hunch

verb
\ ˈhənch How to pronounce hunch (audio) \
hunched; hunching; hunches

Definition of hunch

 (Entry 1 of 2)

transitive verb

1 : to push or put (someone or something) in a rough, careless, or hasty manner : thrust, shove I would hunch my chair … closer to my dear and only cronies— Mary Nash
2 : to thrust or bend (someone or something) over into a humped or crooked position hunched his shoulders as he headed out into the storm sat hunched over the table reading a map kept his … body hunched slightly forward— Tennessee Williams

intransitive verb

1 : to thrust oneself forward hunched along for a short spell of safe steps— T. B. Costain
2a : to assume a bent or crooked posture folded his hands on the table and hunched forward— Hugh MacLennan
b : to draw oneself into a ball : curl up hunch beneath the covers— Randall Jarrell
c : huddle, squat we hunched close to the damp earth— H. D. Skidmore the mountains hunched around the valley— Helen Rich

hunch

noun

Definition of hunch (Entry 2 of 2)

1 : an act or instance of pushing someone or something in a rough or careless manner : an act or instance of hunching (see hunch entry 1 sense transitive) give him a good hunch with your foot— Abraham Tucker
2a : a thick piece : lump barter it for a hunch of cake— Flora Thompson
b : a rounded mass : hump his back carried a huge hunch— William Scoresby
3 : a strong intuitive feeling concerning especially a future event or result had a hunch I would find you here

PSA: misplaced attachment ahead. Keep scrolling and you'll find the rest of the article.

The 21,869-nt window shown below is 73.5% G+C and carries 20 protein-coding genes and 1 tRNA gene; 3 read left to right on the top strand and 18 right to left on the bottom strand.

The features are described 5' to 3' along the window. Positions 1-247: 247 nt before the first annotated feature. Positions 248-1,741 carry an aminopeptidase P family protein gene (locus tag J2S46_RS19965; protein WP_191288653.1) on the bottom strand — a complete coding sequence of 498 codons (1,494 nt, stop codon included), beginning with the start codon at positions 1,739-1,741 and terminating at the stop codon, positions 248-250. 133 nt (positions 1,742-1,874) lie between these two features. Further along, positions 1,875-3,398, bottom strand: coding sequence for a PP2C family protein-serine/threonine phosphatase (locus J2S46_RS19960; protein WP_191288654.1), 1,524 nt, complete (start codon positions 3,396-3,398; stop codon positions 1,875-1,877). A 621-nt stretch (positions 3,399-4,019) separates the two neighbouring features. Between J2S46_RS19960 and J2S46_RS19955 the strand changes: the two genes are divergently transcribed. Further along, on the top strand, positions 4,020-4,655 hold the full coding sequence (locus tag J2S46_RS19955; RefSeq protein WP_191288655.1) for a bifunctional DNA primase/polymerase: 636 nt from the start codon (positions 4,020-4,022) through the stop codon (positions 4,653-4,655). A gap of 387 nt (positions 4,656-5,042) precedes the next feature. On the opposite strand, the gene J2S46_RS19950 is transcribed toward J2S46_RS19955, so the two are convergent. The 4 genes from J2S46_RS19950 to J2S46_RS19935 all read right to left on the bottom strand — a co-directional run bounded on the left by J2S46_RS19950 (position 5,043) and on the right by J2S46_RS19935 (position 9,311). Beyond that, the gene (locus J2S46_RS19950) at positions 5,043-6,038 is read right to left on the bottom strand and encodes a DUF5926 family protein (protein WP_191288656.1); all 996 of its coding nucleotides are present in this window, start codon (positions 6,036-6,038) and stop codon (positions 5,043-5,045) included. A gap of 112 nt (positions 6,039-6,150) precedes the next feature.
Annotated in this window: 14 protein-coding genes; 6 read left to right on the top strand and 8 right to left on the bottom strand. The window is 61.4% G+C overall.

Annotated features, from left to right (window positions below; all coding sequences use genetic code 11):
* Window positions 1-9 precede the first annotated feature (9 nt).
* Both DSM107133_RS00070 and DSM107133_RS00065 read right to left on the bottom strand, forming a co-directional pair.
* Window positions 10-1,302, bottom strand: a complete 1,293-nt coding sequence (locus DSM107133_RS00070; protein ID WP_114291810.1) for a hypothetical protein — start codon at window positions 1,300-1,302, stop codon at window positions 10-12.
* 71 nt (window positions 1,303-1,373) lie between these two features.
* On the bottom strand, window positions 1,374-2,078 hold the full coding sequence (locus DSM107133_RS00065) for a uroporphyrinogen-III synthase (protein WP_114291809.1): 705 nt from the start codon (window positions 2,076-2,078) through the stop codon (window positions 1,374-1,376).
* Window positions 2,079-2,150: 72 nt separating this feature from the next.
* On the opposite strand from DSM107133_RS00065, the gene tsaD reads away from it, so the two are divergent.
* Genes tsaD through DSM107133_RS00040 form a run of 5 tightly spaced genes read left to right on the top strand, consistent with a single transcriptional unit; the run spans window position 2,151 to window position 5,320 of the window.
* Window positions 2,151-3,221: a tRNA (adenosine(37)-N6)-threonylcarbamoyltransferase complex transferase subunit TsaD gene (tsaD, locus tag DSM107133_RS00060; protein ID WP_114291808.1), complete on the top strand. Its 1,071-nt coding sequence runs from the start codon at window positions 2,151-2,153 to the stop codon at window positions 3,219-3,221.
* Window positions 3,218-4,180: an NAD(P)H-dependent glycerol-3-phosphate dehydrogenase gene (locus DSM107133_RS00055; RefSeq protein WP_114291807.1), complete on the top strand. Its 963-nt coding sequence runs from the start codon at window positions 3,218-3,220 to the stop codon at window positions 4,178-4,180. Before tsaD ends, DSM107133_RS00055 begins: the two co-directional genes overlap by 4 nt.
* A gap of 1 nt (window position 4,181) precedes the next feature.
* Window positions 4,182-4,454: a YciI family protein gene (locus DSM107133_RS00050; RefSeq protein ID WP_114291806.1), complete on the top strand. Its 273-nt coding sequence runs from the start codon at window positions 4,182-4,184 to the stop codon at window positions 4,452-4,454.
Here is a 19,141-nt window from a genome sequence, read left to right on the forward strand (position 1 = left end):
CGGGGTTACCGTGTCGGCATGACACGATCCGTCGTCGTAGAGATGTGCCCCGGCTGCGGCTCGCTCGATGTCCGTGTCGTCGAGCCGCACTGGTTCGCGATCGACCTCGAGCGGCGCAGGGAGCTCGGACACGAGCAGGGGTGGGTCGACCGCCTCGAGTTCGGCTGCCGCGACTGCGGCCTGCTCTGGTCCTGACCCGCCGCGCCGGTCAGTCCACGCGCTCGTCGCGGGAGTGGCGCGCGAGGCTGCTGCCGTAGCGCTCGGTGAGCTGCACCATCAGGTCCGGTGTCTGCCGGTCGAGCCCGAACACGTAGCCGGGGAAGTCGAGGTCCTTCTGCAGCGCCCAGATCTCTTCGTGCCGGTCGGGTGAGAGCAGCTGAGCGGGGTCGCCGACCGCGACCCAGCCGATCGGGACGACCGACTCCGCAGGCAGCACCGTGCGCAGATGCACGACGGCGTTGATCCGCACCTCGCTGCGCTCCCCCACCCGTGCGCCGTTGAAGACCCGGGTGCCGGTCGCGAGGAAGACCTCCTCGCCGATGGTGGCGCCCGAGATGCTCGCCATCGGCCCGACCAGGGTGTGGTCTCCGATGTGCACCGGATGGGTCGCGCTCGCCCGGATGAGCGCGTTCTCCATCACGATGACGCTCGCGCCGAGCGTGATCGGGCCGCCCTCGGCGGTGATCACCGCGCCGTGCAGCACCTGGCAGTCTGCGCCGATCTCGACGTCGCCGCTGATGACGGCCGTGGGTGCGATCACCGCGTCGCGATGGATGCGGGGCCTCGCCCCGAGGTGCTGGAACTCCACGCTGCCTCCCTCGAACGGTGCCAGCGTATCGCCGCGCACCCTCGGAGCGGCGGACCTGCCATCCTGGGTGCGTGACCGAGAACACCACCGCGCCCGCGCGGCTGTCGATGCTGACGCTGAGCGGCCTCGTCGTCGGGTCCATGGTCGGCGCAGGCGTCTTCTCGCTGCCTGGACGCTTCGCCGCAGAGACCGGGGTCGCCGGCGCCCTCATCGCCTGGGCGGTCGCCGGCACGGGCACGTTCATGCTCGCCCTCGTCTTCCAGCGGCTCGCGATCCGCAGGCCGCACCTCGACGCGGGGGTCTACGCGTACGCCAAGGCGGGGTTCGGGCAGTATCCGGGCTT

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Examples of hunch in a Sentence

Verb

He hunched his shoulders as he headed out into the storm. he hunched next to a bush to avoid being seen

Noun

My hunch is that the stock is going to go up in value. “How did you know I'd be here?” “It was just a hunch.”
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Recent Examples on the Web: Verb

Their days were spent in the bowels of the Smithsonian, hunched over jars of marine worms in alcohol or endless trays of fossils. Smithsonian, "The Hard-Drinking Early Smithsonian Naturalists of the Megatherium Club," 4 Sep. 2019 Or at the library, hunched over a computer, probably emailing me. Liana Satenstein, Vogue, "Where Is Neil Malcolm Roberts?," 29 June 2019 Mark Ronson was hunched over a bowl of matzo-ball soup at the Fine & Schapiro kosher deli, on the Upper West Side. Naomi Fry, The New Yorker, "Mark Ronson’s Midlife Crisis," 2 Sep. 2019 In the wee hours of the morning, I was hunched over the bathroom sink, just me, my blouse, my jeans and a pair of socks. Los Angeles Times, "Revealed: The dirty little secrets of doing hand laundry on the road," 30 Aug. 2019 Marsh said, hunched over a laptop as the bus eased down Drumm Street at 5:15 p.m on Tuesday, already a third full. Rachel Swan, SFChronicle.com, "New bus lines could help solve S.F.-to-Peninsula commuting woes," 29 Aug. 2019 The sound of class bells, the smell of the cafeteria, the boring posture of hunching over a desk, were all ditched in a glorious rush of running, bicycling, swimming, or lying on your back in the grass. Detroit Free Press, "Mitch Albom: Kids moaning? Must be back to school time," 25 Aug. 2019 Professional clubhouses today tend to have lockers occupied by athletes hunched over their smartphone screens. Shayna Rubin, The Mercury News, "Introducing Shayna Rubin: Early impressions of a new A’s beat writer," 12 Aug. 2019 Because pasta salads are such common on-the-go, potluck dishes, stick with shorter shapes that are easily scooped and eaten standing up (or hunched over a desk?). Becky Krystal, Washington Post, "Quality over quantity: How to throw together a spectacular pasta salad," 26 July 2019

Recent Examples on the Web: Noun